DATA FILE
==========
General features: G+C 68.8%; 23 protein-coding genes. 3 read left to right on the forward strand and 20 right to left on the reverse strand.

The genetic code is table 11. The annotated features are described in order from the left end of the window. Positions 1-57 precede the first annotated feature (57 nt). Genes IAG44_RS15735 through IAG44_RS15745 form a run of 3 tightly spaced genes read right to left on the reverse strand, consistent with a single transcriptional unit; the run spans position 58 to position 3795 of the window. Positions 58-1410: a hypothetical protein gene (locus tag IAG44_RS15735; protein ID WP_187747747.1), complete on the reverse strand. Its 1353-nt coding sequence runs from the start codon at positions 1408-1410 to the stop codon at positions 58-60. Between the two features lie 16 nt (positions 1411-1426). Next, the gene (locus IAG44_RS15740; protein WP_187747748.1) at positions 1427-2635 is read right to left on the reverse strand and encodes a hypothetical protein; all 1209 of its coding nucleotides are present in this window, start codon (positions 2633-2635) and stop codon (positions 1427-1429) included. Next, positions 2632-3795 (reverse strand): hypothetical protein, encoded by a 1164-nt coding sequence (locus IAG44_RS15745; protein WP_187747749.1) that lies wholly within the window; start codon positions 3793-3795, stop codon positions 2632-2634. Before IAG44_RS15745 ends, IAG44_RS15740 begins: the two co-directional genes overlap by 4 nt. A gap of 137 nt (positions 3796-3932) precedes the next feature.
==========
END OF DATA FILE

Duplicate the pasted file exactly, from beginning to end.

General features: G+C 68.8%; 23 protein-coding genes. 3 read left to right on the forward strand and 20 right to left on the reverse strand.

The genetic code is table 11. The annotated features are described in order from the left end of the window. Positions 1-57 precede the first annotated feature (57 nt). Genes IAG44_RS15735 through IAG44_RS15745 form a run of 3 tightly spaced genes read right to left on the reverse strand, consistent with a single transcriptional unit; the run spans position 58 to position 3795 of the window. Positions 58-1410: a hypothetical protein gene (locus tag IAG44_RS15735; protein ID WP_187747747.1), complete on the reverse strand. Its 1353-nt coding sequence runs from the start codon at positions 1408-1410 to the stop codon at positions 58-60. Between the two features lie 16 nt (positions 1411-1426). Next, the gene (locus IAG44_RS15740; protein WP_187747748.1) at positions 1427-2635 is read right to left on the reverse strand and encodes a hypothetical protein; all 1209 of its coding nucleotides are present in this window, start codon (positions 2633-2635) and stop codon (positions 1427-1429) included. Next, positions 2632-3795 (reverse strand): hypothetical protein, encoded by a 1164-nt coding sequence (locus IAG44_RS15745; protein WP_187747749.1) that lies wholly within the window; start codon positions 3793-3795, stop codon positions 2632-2634. Before IAG44_RS15745 ends, IAG44_RS15740 begins: the two co-directional genes overlap by 4 nt. A gap of 137 nt (positions 3796-3932) precedes the next feature.